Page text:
Promoting systems thinking and pro-environmental policy support through serious games

Pejman Sajjadi, Mahda M. Bagher, Jessica Myrick, Joseph G. Guerriero, Timothy Stapler White, Alexander Klippel, Janet Kay Swim

Research output: Contribution to journalArticlepeer-review

11 Scopus citations


We evaluated whether teaching the public about the “critical zone”–the Earth’s outer skin, critical to all life—via a digital serious game can affect adults’ systems thinking about the environment and support policies to protect the environment. An experiment (N = 152) compared the effects of playing “CZ Investigator” versus viewing a static website on systems thinking about the Food-Energy-Water (FEW) nexus and support for relevant public policies. The serious game had the strongest effects on our outcomes of interest for those participants with less past science education. For these individuals, the serious game, relative to the static website, increased perceptions of the strength of interconnections across food, energy, and water systems (p < .01) and support for policies that regulated human impacts on the environment (p < .01). Mediation analysis revealed that increases in systems thinking explain increases in policy support. This group of users also indicated that the game was easier, more enjoyable, and more effective for learning than the website. Mediation analyses also revealed that perceived learning effectiveness was a stronger mediator than ease and enjoyment effects of the game on systems thinking and policy support. These results are valuable for environmental education because understanding interconnections within complex systems is vital for solving environmental problems, particularly for learners with less background in science.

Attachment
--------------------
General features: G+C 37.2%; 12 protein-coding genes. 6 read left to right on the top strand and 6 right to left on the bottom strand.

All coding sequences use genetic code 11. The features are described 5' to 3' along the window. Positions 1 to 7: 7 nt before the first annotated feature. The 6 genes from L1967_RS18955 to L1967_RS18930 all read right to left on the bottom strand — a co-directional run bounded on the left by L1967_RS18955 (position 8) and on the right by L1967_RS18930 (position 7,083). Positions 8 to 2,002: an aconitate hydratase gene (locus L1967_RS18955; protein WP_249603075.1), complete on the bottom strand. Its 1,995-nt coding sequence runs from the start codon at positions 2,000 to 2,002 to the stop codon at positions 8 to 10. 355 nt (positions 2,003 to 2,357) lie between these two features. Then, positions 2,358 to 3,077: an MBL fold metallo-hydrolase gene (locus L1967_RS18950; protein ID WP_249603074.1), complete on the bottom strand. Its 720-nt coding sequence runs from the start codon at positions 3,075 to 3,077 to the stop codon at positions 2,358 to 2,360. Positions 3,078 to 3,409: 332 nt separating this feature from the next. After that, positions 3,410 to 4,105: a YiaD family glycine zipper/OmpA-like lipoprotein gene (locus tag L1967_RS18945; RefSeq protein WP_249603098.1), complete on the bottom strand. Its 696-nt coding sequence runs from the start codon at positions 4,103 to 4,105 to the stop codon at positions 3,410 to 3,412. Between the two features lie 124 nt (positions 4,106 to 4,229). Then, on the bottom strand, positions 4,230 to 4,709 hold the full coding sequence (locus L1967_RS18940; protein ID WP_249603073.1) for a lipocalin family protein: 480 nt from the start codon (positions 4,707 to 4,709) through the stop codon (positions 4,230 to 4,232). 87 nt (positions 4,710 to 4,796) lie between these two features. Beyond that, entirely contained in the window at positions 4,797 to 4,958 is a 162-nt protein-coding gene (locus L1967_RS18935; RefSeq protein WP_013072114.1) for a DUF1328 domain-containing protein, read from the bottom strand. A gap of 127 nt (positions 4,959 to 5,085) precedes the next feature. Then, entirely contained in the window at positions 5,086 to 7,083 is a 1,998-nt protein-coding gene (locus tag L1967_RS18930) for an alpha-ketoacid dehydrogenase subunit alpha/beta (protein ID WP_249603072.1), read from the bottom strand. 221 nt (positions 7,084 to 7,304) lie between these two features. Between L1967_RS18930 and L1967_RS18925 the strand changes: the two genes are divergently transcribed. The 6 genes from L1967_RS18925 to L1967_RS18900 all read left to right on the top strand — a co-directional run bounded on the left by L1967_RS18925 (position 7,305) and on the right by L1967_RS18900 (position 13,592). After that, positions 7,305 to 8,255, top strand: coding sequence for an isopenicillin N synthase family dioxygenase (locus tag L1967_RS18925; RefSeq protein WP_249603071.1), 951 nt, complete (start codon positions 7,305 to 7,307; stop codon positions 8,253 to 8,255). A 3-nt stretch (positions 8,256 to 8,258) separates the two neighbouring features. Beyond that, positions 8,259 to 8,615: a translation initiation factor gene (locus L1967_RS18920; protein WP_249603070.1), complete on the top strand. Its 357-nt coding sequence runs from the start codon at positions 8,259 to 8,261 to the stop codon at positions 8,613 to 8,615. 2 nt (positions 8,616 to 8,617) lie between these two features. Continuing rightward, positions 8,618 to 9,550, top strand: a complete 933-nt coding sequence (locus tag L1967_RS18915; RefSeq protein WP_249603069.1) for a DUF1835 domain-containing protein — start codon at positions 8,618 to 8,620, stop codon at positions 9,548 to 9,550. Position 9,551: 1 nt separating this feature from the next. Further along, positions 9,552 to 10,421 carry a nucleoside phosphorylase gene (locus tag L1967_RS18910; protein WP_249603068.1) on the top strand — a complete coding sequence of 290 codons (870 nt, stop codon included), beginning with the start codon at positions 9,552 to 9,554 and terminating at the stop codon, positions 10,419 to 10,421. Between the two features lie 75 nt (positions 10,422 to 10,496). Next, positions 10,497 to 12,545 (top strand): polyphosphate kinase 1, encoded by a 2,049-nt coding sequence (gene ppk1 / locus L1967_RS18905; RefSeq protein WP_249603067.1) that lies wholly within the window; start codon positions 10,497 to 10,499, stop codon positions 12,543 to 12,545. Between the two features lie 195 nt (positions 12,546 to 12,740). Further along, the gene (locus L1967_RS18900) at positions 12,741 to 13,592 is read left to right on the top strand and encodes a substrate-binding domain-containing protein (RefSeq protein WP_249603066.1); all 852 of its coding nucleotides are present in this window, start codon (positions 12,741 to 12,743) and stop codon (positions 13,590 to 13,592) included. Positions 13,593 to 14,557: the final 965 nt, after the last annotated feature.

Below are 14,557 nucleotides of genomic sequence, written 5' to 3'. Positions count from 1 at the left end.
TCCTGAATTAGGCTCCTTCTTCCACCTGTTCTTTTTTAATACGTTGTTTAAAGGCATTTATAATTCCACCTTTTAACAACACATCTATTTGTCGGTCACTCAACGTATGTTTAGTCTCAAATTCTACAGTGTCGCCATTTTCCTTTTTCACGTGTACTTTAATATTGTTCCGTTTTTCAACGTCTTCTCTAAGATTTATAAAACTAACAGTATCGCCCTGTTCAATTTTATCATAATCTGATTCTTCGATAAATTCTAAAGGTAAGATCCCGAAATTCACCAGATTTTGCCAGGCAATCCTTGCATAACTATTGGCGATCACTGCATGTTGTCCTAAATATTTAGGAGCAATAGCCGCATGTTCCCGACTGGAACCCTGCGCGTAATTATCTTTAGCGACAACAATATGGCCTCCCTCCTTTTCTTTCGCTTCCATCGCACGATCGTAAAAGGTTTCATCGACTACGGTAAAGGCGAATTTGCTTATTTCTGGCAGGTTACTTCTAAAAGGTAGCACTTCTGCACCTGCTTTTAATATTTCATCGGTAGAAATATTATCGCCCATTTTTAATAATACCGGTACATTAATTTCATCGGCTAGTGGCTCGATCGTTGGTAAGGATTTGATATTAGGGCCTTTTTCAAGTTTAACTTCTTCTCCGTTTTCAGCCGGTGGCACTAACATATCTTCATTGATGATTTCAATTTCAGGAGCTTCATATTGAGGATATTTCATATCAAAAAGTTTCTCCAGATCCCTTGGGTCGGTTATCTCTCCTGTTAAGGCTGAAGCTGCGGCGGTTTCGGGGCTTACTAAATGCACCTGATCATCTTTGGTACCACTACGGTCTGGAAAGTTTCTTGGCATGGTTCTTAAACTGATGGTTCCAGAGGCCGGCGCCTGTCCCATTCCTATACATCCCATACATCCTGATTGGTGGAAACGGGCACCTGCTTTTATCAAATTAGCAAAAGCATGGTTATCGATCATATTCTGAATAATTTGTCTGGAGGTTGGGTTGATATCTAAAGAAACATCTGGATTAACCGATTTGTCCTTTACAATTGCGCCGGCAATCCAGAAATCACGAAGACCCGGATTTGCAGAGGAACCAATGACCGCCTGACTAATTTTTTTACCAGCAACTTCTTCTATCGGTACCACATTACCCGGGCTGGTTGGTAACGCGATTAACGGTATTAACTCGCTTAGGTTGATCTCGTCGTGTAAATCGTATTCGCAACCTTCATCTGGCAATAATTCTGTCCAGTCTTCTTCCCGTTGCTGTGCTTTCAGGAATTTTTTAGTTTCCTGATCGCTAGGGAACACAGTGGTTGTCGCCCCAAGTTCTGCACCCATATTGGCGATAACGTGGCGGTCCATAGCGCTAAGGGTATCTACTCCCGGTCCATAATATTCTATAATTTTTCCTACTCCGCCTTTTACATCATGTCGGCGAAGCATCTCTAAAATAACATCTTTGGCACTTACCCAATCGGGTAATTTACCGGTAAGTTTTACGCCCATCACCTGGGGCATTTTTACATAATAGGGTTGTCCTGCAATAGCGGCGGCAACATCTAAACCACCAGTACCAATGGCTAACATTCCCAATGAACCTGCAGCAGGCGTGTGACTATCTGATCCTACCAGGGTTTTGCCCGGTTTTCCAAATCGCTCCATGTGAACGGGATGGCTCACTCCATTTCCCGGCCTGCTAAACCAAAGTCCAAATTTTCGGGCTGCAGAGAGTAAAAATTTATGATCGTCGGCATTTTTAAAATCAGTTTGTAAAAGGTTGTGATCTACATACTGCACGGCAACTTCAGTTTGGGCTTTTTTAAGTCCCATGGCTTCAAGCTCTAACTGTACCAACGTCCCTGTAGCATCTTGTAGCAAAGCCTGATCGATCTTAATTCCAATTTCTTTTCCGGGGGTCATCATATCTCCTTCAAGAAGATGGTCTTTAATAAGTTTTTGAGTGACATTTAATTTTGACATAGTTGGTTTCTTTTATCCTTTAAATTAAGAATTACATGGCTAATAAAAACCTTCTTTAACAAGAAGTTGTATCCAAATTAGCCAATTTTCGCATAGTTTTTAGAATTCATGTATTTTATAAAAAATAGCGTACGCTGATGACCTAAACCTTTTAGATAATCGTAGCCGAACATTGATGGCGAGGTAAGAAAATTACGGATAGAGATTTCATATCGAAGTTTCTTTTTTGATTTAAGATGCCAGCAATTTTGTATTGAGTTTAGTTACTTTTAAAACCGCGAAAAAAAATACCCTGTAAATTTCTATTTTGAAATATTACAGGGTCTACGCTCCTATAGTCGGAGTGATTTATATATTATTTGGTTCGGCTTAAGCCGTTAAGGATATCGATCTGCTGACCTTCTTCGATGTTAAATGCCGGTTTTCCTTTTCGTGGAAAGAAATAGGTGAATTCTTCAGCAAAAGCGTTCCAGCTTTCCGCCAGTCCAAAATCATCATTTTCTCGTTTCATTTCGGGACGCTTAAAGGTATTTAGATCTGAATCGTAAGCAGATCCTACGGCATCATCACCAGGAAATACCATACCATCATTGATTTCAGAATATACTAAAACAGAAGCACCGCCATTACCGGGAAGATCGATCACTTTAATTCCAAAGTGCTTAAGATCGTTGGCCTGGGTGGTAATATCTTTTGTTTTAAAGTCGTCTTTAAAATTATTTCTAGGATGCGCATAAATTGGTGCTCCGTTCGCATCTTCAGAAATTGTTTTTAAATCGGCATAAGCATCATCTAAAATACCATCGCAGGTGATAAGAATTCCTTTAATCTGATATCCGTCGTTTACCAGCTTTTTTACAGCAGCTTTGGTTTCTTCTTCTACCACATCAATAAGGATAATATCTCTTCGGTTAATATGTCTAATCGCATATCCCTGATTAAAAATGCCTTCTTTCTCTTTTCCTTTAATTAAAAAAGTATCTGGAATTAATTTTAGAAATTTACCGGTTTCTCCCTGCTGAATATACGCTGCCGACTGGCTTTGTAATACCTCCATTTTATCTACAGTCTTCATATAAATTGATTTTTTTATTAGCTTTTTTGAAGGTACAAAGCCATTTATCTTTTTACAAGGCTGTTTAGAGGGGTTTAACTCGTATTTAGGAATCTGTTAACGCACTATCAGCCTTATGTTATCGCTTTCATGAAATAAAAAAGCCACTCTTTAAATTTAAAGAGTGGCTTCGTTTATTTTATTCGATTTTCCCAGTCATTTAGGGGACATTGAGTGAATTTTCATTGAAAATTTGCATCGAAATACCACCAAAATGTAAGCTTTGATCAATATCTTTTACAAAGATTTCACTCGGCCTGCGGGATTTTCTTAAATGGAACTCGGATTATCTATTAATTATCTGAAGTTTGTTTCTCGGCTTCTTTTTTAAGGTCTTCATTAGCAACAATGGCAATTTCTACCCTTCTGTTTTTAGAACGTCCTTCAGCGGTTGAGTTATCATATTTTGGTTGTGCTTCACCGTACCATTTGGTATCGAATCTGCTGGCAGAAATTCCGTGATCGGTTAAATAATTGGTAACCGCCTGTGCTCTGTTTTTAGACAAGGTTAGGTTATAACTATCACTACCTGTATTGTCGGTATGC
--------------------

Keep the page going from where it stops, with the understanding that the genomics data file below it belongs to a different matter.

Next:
Original languageEnglish (US)
JournalFrontiers in Environmental Science
StatePublished - Oct 2022


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